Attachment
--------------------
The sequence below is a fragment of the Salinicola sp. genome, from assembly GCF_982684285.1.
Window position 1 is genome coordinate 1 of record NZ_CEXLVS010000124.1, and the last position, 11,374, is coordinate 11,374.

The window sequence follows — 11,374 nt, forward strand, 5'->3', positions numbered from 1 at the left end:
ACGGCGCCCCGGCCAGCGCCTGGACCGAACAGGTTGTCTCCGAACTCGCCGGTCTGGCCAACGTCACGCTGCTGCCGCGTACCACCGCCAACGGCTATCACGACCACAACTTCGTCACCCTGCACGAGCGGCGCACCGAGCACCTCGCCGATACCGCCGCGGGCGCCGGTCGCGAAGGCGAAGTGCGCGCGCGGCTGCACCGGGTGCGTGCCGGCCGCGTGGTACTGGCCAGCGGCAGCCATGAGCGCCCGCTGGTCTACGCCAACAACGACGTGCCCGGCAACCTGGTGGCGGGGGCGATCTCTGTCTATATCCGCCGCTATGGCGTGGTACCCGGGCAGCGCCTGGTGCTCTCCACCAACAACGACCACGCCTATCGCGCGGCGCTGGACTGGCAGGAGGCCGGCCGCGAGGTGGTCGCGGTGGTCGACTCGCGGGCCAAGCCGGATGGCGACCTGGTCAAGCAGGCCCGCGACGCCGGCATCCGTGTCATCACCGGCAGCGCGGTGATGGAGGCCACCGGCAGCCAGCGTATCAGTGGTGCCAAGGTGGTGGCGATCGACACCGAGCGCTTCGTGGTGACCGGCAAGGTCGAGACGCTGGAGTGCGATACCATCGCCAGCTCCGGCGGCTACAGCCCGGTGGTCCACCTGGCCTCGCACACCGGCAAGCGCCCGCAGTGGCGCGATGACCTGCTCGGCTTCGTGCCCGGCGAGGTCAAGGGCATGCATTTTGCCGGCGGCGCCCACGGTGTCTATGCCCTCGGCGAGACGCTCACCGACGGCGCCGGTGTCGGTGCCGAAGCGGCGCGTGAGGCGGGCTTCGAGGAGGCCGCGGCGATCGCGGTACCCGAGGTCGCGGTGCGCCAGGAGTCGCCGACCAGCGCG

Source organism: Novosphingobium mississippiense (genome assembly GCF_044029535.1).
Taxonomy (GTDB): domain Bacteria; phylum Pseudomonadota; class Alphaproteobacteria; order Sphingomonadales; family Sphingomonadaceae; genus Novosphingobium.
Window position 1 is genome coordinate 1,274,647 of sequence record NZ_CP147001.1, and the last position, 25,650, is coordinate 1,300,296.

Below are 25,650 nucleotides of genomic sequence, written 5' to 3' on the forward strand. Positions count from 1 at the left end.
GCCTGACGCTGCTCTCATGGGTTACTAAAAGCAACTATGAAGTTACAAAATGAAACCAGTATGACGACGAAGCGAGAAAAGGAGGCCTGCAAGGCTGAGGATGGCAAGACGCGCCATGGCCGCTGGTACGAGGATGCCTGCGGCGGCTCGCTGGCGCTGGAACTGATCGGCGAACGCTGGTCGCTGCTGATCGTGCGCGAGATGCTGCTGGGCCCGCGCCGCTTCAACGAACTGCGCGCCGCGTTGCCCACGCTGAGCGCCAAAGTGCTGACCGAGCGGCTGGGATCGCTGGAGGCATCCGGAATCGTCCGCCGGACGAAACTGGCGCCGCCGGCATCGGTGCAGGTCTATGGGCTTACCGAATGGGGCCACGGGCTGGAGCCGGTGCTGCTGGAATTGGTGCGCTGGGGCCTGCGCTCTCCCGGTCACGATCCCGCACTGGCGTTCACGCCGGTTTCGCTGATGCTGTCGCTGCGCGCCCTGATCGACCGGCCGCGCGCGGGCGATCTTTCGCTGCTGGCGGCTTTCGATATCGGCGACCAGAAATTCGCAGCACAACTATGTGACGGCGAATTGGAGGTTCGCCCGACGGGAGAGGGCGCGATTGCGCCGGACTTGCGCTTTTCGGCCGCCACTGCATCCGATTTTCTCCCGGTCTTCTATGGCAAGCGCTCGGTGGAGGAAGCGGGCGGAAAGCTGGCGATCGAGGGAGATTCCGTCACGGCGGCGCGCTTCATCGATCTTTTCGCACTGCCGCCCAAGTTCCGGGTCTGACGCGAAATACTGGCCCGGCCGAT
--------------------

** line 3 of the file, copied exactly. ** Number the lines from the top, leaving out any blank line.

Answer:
The window sequence follows — 11,374 nt, forward strand, 5'->3', positions numbered from 1 at the left end: